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In Germany, kids of age 10 to 15 tend to evolve a language pattern that uses a certain word that has a negative connotation to describe everything they approve of, be it an impressive slam-dunk or nice cars on the street.

Every generation seems to choose their own word for this, so after some years the word changes, but the meaning stays the same.

Examples that come to mind are

übel (sick/disgusting) and more recently mies (lousy):

"Meine Mutter hat mir zehn Euro mitgegeben." "Miiiiies!"

"My mother gave me ten EUR to spend." "Looooousy!"

The only aquivalent i can think of in the english language would be "sick", but that's maybe connected to skater/surfer slang.

Is this a common behaviour in UK/US/English speaking kids as well?

Edit: After some discussions in the comments I thought to specify my question further. I'm especially interested in the described mechanism of one word replacing another over the years, allowing to place users of such word into a certain age range for example.

2

The practice might be older than you think, and in 600 years time we might be using sick, bad etc with completely different meanings. Lok at the transformation of nice from Online Etymology:

nice (adj.) late 13c., "foolish, stupid, senseless," from Old French nice (12c.) "careless, clumsy; weak; poor, needy; simple, stupid, silly, foolish," from Latin nescius "ignorant, unaware," literally "not-knowing," from ne- "not" (see un-) + stem of scire "to know" (see science). "The sense development has been extraordinary, even for an adj." [Weekley] -- from "timid" (pre-1300); to "fussy, fastidious" (late 14c.); to "dainty, delicate" (c.1400); to "precise, careful" (1500s, preserved in such terms as a nice distinction and nice and early); to "agreeable, delightful" (1769); to "kind, thoughtful" (1830).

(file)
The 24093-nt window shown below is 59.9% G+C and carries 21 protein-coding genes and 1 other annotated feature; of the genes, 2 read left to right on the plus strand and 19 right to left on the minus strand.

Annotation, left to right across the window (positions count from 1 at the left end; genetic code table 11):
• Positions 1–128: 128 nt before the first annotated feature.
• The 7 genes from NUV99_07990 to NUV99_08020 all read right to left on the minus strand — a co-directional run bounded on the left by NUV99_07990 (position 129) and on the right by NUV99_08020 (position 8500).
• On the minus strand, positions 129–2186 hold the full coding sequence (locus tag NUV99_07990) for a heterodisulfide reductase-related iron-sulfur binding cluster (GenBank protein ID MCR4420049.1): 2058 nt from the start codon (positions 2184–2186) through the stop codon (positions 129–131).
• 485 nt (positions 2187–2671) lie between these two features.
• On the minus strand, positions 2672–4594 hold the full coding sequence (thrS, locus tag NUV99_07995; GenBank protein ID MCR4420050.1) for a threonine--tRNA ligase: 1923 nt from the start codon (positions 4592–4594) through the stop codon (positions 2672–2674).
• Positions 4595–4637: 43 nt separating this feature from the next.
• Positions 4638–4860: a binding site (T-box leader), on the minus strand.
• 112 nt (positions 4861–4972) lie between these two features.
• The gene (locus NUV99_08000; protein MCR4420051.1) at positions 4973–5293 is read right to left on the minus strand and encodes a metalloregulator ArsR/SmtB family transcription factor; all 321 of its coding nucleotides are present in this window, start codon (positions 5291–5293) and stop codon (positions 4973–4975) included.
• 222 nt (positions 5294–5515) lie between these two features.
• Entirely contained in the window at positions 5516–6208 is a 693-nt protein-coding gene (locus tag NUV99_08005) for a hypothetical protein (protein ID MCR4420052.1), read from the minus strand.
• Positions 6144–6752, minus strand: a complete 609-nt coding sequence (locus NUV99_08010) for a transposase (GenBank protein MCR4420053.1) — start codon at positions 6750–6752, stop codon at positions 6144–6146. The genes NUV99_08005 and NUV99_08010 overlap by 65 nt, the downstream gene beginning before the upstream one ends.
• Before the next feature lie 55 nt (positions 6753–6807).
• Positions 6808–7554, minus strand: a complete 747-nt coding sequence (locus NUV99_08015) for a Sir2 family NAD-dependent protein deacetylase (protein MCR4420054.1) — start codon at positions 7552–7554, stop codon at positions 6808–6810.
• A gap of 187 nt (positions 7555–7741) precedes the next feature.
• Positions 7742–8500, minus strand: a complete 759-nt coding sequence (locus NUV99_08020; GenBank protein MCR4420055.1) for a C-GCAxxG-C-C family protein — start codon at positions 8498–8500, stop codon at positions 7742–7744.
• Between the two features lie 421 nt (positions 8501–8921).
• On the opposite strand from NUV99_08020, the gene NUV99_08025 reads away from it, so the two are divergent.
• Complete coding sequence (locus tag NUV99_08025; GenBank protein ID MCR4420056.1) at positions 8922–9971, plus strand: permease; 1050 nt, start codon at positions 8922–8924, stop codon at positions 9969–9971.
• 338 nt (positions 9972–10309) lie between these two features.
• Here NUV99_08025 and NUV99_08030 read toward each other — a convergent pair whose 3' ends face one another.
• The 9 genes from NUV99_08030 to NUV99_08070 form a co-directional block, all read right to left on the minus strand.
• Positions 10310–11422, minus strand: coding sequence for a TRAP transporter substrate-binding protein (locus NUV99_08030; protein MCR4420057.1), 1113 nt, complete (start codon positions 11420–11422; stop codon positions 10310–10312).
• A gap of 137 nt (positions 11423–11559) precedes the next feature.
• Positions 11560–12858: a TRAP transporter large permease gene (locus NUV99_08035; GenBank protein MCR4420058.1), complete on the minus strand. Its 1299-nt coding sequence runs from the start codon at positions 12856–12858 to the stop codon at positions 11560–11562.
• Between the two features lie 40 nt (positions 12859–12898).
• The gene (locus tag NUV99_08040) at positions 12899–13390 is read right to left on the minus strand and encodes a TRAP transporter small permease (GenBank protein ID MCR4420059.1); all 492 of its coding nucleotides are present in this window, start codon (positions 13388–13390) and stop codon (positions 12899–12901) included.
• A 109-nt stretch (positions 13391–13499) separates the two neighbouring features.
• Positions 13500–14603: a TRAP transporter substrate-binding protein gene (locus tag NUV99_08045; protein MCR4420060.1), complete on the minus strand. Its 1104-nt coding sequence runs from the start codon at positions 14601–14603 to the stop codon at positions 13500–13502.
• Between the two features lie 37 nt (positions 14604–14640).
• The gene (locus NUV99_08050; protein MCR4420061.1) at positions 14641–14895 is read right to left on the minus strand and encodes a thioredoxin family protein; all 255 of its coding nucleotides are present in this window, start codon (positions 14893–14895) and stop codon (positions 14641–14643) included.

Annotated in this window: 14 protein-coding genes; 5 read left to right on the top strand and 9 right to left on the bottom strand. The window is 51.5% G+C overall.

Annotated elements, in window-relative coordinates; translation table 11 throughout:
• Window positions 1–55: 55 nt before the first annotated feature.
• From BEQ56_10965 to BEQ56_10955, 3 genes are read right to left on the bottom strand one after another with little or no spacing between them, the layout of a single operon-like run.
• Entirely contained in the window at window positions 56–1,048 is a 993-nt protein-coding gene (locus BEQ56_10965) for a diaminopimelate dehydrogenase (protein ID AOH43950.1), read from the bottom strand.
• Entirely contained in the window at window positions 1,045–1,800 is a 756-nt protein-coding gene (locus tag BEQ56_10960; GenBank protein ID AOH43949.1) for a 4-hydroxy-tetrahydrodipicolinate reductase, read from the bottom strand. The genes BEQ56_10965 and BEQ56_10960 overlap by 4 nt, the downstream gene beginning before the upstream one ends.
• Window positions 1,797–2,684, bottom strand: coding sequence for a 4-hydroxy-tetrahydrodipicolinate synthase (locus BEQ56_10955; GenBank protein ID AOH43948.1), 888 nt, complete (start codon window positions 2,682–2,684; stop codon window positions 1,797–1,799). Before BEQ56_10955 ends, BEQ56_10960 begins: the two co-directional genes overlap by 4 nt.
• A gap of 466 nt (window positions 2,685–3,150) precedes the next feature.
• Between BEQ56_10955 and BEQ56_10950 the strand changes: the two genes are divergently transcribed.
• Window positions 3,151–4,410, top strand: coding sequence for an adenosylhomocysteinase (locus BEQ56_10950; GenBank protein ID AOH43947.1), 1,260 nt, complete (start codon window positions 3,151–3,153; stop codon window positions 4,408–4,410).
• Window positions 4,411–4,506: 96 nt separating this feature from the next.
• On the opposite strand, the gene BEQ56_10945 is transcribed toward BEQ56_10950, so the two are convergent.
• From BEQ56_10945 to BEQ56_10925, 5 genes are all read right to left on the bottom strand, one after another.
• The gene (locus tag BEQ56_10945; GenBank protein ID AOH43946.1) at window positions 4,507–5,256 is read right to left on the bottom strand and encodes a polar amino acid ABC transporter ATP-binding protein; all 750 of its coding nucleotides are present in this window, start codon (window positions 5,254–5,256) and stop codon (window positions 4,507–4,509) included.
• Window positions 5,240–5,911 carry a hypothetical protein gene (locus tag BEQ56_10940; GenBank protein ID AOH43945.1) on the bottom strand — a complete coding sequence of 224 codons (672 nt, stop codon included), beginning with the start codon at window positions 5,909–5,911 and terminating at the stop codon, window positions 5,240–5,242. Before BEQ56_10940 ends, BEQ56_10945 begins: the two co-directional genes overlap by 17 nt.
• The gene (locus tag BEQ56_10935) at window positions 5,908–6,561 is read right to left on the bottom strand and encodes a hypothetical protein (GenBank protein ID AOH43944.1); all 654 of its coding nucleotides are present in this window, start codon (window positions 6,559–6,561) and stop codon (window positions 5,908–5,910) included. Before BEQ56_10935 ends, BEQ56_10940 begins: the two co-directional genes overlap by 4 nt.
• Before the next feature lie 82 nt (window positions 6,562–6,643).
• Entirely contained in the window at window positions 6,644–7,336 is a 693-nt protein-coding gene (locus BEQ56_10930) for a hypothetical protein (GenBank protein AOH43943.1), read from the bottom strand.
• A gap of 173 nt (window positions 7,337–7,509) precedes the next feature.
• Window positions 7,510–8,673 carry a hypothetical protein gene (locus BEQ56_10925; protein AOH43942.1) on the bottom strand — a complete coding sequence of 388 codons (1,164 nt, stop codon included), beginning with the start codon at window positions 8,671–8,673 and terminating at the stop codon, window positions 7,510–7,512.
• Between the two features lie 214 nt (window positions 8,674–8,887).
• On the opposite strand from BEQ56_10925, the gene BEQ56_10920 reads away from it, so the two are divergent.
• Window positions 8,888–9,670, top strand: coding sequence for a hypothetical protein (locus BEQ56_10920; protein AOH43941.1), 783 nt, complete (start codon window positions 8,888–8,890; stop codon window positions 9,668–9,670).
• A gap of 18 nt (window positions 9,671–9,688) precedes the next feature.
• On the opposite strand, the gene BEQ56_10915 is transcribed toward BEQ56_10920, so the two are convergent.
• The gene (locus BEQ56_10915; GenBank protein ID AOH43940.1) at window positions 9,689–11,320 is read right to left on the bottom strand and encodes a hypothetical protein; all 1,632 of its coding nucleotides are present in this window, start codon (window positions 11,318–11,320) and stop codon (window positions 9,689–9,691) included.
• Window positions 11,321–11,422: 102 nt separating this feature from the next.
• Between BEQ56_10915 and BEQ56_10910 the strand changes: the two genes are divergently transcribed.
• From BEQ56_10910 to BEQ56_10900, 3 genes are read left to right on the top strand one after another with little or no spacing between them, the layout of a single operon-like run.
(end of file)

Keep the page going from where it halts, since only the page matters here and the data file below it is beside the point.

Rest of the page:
"In many examples from the 16th and 17th centuries it is difficult to say in what particular sense the writer intended it to be taken." [OED]


By 1926, it was pronounced "too great a favorite with the ladies, who have charmed out of it all its individuality and converted it into a mere diffuser of vague and mild agreeableness." [Fowler]


"I am sure," cried Catherine, "I did not mean to say anything wrong; but it is a nice book, and why should I not call it so?"
"Very true," said Henry, "and this is a very nice day, and we are taking a very nice walk; and you are two very nice young ladies. Oh! It is a very nice word indeed! It does for everything." [Jane Austen, "Northanger Abbey," 1803]

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